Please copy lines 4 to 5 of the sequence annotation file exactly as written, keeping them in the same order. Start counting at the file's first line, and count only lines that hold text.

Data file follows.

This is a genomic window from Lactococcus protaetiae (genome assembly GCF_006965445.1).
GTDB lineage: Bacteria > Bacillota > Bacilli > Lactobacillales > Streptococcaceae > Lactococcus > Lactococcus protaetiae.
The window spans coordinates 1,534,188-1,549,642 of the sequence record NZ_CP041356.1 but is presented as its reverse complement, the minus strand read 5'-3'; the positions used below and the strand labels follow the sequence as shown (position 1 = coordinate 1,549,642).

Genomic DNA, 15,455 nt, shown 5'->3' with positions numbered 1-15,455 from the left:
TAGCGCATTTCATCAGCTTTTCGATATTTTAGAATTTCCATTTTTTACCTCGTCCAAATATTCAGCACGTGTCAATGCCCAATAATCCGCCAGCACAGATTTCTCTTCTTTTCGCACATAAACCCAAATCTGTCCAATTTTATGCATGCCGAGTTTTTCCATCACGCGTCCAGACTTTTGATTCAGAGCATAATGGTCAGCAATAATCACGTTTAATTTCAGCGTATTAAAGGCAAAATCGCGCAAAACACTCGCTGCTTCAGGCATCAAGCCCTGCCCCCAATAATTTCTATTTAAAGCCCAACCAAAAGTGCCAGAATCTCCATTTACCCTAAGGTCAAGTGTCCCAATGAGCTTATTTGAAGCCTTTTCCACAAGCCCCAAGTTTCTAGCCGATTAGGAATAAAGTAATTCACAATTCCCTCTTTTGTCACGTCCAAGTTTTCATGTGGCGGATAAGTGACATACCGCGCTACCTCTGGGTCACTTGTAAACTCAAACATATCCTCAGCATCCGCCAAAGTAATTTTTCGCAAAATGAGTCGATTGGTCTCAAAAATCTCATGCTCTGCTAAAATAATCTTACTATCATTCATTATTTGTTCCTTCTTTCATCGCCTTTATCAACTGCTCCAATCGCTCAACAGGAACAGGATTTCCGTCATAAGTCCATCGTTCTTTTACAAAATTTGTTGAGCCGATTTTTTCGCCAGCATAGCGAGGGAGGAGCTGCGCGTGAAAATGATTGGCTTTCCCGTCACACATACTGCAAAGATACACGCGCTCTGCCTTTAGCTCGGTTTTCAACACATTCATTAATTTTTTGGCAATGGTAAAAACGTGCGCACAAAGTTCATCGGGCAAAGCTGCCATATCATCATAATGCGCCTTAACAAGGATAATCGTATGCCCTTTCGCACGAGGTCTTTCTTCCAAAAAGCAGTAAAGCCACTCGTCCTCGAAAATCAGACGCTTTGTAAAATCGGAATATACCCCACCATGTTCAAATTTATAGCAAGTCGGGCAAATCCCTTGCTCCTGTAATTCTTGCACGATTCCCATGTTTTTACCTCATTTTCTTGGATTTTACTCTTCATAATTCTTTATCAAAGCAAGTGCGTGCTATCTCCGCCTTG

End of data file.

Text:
Genomic DNA, 15,455 nt, shown 5'->3' with positions numbered 1-15,455 from the left:
TAGCGCATTTCATCAGCTTTTCGATATTTTAGAATTTCCATTTTTTACCTCGTCCAAATATTCAGCACGTGTCAATGCCCAATAATCCGCCAGCACAGATTTCTCTTCTTTTCGCACATAAACCCAAATCTGTCCAATTTTATGCATGCCGAGTTTTTCCATCACGCGTCCAGACTTTTGATTCAGAGCATAATGGTCAGCAATAATCACGTTTAATTTCAGCGTATTAAAGGCAAAATCGCGCAAAACACTCGCTGCTTCAGGCATCAAGCCCTGCCCCCAATAATTTCTATTTAAAGCCCAACCAAAAGTGCCAGAATCTCCATTTACCCTAAGGTCAAGTGTCCCAATGAGCTTATTTGAAGCCTTTTCCACAAGCCCCAAGTTTCTAGCCGATTAGGAATAAAGTAATTCACAATTCCCTCTTTTGTCACGTCCAAGTTTTCATGTGGCGGATAAGTGACATACCGCGCTACCTCTGGGTCACTTGTAAACTCAAACATATCCTCAGCATCCGCCAAAGTAATTTTTCGCAAAATGAGTCGATTGGTCTCAAAAATCTCATGCTCTGCTAAAATAATCTTACTATCATTCATTATTTGTTCCTTCTTTCATCGCCTTTATCAACTGCTCCAATCGCTCAACAGGAACAGGATTTCCGTCATAAGTCCATCGTTCTTTTACAAAATTTGTTGAGCCGATTTTTTCGCCAGCATAGCGAGGGAGGAGCTGCGCGTGAAAATGATTGGCTTTCCCGTCACACATACTGCAAAGATACACGCGCTCTGCCTTTAGCTCGGTTTTCAACACATTCATTAATTTTTTGGCAATGGTAAAAACGTGCGCACAAAGTTCATCGGGCAAAGCTGCCATATCATCATAATGCGCCTTAACAAGGATAATCGTATGCCCTTTCGCACGAGGTCTTTCTTCCAAAAAGCAGTAAAGCCACTCGTCCTCGAAAATCAGACGCTTTGTAAAATCGGAATATACCCCACCATGTTCAAATTTATAGCAAGTCGGGCAAATCCCTTGCTCCTGTAATTCTTGCACGATTCCCATGTTTTTACCTCATTTTCTTGGATTTTACTCTTCATAATTCTTTATCAAAGCAAGTGCGTGCTATCTCCGCCTTG